September 1, 2009
My first exploration of night vision images came in 2003, when I created a small group of small paintings inspired by the televised video of the invasion of Iraq. Since then, I have kept my eyes open for these strange green images, collecting them from time to time and filing them away.
Eventually, I came across this image of a KC-135 refueling plane. The nostalgia of my childhood, spent on and around air force bases, crept up on me. I have been in this type of plane before, I have seen it on the flight line and heard it overhead. I know the importance of its role in operations, and I have played with the children of its crews. I also know that it has a civilian twin, the Boeing 707, a commercial passenger plane, which I have also been on, and traveled in as a child.
I began the process of creating small studies from this photographic image. So that I might better see the image, I experimented by digitally manipulating the image. I began to search for other images of the same aircraft, so that I might know the details that are not visible in this image. I began to collect statistics on the aircraft. With my research I would start down one vein and then become obsessed with a seemingly irrelevant tangent. More and more information was being filed int0 the computer and more and more images were being collected. My childhood fascinations were coming back, I was buying plastic model kits on ebay.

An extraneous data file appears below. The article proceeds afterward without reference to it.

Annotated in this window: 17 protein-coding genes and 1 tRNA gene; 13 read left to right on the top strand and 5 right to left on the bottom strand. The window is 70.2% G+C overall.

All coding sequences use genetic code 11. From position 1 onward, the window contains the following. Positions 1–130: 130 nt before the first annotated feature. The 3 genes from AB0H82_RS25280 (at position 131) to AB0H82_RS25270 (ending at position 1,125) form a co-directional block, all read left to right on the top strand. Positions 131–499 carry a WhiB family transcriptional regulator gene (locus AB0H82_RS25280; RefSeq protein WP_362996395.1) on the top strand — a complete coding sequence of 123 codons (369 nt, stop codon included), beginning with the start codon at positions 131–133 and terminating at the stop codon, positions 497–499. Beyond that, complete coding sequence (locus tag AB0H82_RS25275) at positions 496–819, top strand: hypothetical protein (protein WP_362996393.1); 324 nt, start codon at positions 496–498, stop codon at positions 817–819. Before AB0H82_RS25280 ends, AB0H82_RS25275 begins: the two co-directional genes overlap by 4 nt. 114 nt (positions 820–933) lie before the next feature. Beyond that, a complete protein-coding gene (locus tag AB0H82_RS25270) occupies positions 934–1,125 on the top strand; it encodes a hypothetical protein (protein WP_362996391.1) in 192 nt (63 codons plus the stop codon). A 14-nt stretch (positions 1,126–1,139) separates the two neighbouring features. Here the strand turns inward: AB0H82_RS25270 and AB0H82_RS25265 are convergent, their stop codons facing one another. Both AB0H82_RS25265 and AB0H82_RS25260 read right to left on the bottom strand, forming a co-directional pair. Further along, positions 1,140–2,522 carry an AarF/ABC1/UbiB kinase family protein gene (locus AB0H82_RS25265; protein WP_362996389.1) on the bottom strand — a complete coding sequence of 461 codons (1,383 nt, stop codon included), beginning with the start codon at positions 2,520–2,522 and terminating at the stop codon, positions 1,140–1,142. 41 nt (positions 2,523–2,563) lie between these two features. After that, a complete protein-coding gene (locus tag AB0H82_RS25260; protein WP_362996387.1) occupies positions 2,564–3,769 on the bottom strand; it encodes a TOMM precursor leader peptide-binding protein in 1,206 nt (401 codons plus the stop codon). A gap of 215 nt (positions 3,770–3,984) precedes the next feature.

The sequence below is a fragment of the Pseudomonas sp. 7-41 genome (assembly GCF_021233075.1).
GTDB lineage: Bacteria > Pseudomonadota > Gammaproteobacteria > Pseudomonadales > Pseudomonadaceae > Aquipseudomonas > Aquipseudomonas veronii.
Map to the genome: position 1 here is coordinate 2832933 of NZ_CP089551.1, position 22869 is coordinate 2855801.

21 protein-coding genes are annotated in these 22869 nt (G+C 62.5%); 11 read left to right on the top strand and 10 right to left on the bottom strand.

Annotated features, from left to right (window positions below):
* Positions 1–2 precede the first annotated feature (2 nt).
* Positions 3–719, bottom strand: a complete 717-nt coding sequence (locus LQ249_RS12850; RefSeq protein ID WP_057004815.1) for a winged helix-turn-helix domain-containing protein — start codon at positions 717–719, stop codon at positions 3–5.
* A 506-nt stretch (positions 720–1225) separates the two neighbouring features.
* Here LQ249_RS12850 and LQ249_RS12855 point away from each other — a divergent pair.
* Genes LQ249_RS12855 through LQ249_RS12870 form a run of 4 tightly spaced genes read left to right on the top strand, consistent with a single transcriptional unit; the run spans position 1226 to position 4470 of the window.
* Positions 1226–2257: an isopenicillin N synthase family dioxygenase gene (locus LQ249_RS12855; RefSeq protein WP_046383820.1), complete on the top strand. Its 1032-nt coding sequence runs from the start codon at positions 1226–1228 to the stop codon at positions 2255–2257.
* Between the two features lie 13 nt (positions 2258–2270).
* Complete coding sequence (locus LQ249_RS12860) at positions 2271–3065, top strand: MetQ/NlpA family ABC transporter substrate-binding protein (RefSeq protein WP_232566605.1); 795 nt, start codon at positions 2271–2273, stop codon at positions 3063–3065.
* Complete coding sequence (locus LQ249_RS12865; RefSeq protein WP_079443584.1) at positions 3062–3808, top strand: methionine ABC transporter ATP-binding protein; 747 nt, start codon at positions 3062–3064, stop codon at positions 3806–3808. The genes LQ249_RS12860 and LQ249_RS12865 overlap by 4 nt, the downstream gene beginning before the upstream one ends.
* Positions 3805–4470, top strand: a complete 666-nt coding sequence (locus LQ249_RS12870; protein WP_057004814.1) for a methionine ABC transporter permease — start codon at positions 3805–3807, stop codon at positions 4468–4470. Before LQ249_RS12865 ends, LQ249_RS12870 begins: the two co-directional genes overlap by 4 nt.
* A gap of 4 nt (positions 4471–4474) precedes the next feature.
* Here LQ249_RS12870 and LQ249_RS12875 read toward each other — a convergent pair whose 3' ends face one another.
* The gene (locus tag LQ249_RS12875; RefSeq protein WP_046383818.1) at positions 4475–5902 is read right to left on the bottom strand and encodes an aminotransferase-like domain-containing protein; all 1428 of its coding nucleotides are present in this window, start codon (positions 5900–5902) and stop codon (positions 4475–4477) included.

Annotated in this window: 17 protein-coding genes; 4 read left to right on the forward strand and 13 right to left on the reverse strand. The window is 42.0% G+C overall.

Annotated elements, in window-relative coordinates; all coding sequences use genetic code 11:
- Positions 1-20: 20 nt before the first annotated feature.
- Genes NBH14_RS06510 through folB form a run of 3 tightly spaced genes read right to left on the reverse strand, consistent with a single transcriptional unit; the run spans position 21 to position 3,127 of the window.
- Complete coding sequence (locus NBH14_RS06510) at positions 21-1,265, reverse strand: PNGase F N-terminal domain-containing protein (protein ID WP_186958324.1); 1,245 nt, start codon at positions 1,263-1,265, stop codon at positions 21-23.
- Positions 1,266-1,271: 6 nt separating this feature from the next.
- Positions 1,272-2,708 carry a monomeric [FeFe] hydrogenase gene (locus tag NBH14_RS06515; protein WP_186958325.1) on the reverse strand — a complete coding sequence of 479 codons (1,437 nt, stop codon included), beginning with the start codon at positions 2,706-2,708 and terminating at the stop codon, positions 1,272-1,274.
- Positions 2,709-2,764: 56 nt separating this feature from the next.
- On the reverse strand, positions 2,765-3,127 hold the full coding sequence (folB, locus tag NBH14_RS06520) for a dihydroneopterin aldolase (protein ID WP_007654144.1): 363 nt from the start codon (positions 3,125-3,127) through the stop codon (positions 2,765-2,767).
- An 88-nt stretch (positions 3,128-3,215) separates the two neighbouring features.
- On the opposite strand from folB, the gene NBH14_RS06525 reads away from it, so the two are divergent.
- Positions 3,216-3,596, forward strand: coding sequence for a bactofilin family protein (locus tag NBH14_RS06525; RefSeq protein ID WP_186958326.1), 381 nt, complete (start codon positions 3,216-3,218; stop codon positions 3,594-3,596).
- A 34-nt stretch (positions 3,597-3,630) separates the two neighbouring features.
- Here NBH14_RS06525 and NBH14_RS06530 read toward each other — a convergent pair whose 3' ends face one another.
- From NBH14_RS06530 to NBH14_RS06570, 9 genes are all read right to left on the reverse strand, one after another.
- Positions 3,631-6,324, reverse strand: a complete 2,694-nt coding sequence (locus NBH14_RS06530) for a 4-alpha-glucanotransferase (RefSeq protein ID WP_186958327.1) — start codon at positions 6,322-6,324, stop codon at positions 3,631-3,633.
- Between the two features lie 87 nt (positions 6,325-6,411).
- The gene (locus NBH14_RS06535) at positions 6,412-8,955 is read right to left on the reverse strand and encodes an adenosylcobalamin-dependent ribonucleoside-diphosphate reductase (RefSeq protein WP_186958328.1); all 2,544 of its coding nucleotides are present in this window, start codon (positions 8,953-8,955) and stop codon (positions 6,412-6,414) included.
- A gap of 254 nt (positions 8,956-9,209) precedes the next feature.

I have long been interested in the art object’s relationship to process. The viewing process vs. the making process. What the viewer sees in the object vs. what the maker knows about the object.
I decided that all of the memories, objects, images, statistics and tangents were all parts of a singular archive associated with the process of making the painting. I also decided that I wanted to exhibit everything together.
For installation images click Here.